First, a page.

Summary L. J. M. Daguerre realized it was impossible to capitalize by subscription or to patent his daguerreotype technique. In January 1839 François Arago, both scientist and Republican politician, suggested that financial support for Daguerre should be sought from the state in return for his secret. The idea made no immediate headway because of governmental breakdown. Only after a new cabinet was established in May 1839 could any procedure be set in motion to obtain the agreement of parliament. After discussing (...)
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  39. Robert E. Wood (2009). Five Bodies—and a Sixth. American Catholic Philosophical Quarterly 83 (1):95-105.score: 420.0
    What one takes to be a body is identified initially as what is available to sensing. Sensing and reflecting are not so available. How one conceives of theirrelation admits of at least six possibilities exhibited in the history of philosophy: Hobbesian materialism, Berkleyan idealism, Platonic dualism of soul and body,Aristotelian hylomorphism, Cartesian dualism of thought and extension, and a Leibnizian-Whiteheadian view of psycho-physical co-implication. The latter viewredraws the conceptual map in a way most in keeping with experience as a whole (...)
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  40. Dennis Wood (2011). Il y a Toujours l'Autre. Environment, Space, Place 3 (1):86-98.score: 420.0
    This paper takes as its starting point the conjoining of the perceived and conceived spaces of what Soja (1996) calls Thirdspace and what Lefebvre calls ‘lived space’ to launch a discussion about ideas surrounding contemporary concepts of community. The sites under discussion are the ubiquitous shopping malls and the enclave estates or master planned communities (mpcs) which, it is argued, by their design offer only ‘illusions of community.’ The claim in this paper is that within these spaces of control are (...)
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  41. Kelsey Wood (2012). Žižek: A Reader's Guide. Wiley.score: 420.0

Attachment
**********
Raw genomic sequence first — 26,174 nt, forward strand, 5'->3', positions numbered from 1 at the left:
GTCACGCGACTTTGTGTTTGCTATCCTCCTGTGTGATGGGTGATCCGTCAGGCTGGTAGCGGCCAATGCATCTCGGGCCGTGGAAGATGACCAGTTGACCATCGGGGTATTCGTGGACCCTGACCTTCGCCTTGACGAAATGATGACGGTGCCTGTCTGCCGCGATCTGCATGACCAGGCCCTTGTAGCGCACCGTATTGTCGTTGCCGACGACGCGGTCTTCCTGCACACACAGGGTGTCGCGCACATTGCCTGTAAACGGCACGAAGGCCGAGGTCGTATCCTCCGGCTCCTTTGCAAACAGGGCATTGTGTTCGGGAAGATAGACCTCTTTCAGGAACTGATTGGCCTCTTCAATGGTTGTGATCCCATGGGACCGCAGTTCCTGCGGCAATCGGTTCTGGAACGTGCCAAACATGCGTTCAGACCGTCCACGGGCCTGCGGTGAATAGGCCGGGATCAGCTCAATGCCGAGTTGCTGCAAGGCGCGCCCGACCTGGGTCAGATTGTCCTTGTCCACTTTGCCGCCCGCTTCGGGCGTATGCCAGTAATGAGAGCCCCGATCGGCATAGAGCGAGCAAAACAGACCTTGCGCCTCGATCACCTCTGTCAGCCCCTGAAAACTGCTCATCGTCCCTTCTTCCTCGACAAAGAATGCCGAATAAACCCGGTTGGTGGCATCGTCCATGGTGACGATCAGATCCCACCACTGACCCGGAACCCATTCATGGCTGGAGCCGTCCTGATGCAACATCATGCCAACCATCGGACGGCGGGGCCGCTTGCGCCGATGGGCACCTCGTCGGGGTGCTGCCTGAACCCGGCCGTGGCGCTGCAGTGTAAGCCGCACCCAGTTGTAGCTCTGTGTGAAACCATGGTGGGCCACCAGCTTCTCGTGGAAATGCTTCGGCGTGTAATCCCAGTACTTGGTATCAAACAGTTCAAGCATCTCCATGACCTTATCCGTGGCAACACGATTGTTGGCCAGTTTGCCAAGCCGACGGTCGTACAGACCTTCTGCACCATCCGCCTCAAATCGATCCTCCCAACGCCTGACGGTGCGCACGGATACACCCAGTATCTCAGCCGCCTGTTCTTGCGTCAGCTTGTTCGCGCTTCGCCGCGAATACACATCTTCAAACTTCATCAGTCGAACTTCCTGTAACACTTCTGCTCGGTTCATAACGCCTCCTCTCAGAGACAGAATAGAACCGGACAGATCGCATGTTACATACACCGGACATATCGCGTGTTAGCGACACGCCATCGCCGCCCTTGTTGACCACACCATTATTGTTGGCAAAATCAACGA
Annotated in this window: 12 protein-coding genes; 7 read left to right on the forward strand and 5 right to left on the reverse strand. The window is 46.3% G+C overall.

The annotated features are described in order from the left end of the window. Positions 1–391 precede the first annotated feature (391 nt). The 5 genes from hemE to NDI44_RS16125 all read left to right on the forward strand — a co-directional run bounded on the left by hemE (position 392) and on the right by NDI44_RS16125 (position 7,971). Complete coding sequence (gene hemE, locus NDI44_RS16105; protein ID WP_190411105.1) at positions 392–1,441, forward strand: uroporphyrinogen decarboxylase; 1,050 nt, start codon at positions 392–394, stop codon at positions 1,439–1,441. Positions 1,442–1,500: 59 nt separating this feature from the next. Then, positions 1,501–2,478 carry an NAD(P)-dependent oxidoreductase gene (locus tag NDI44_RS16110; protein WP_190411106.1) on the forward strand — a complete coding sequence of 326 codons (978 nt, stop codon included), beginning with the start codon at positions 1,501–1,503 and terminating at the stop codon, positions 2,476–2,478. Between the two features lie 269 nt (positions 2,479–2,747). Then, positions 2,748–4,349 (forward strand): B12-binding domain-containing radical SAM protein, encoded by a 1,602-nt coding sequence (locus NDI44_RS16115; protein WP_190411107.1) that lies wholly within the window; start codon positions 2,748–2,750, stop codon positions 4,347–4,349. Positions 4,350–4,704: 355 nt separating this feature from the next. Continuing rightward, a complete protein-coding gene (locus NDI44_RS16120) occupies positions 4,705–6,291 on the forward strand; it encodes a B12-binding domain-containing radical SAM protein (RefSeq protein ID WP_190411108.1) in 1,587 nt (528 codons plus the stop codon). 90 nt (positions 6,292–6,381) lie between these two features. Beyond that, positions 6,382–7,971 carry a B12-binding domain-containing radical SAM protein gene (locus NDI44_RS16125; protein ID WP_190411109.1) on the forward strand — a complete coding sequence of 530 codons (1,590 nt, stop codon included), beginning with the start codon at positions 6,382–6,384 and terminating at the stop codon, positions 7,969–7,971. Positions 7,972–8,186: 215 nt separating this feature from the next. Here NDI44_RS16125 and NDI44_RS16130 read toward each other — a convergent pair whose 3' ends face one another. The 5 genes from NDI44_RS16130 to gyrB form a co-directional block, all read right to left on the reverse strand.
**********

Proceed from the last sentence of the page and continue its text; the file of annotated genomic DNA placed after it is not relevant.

Introduction -- The sublime object of ideology -- For they know not what they do: enjoyment as a political factor -- Looking awry: an introduction to Jacques Lacan through popular culture -- Enjoy your symptom!: Jacques Lacan in Hollywood and out -- Tarrying with the negative: Kant, Hegel, and the critique of ideology -- The metastases of enjoyment: on women and causality -- The indivisible remainder: on Schelling and related matters -- The plague of fantasies -- The ticklish subject: the (...)
     
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  42. David W. Wood (2007). Notes for a Romantic Encyclopaedia: Das Allgemeine Brouillon. State University of New York Press.score: 420.0
    The first English translation of Novalis’s unfinished notes for a universal science, Das Allgemeine Brouillon.
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  43. N. Wood (1995). Sallust's Theorem: A Comment on 'Fear' in Western Political Thought. History of Political Thought 16 (2):174-189.score: 420.0
    Let me hasten to affirm that this essay, despite its title, is not so much about Sallust as it is a way of examining a specific constellation of ideas. I have used his conception of Roman social change because it seems to bring into focus a prudential commonplace rooted in Greek and Roman culture. No doubt Sallust's views had a strong formative effect on subsequent social and political thought, but I shall make no effort to explore and define this influence. (...)
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  44. Allen W. Wood (1979). Marx on Right and Justice: A Reply to Husami. Philosophy and Public Affairs 8 (3):267-295.score: 360.0
  45. Ellen Meiksins Wood (2006). Logics of Power: A Conversation with David Harvey. Historical Materialism 14 (4):9-34.score: 360.0
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  46. P. B. Wood (1986). David Hume on Thomas Reid's an Inquiry Into the Human Mind, on the Principles of Common Sense: A New Letter to Hugh Blair From July 1762. Mind 95 (380):411-416.score: 360.0
  47. Ellen Meiksins Wood & Neal Wood (1986). Socrates and Democracy: A Reply to Gregory Vlastos. Political Theory 14 (1):55-82.score: 360.0
  48. Ellen Meiksins Wood (2007). A Reply to Critics. Historical Materialism 15 (3):143-170.score: 360.0
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  49. Rega Wood (1997). Roger Bacon: Richard Rufus' Successor as a Parisian Physics Professor. Vivarium 35 (2):222-250.score: 360.0
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  50. Edgar Wood (1939). Dürer's "Männerbad": A Dionysian Mystery. Journal of the Warburg Institute 2 (3):269-271.score: 360.0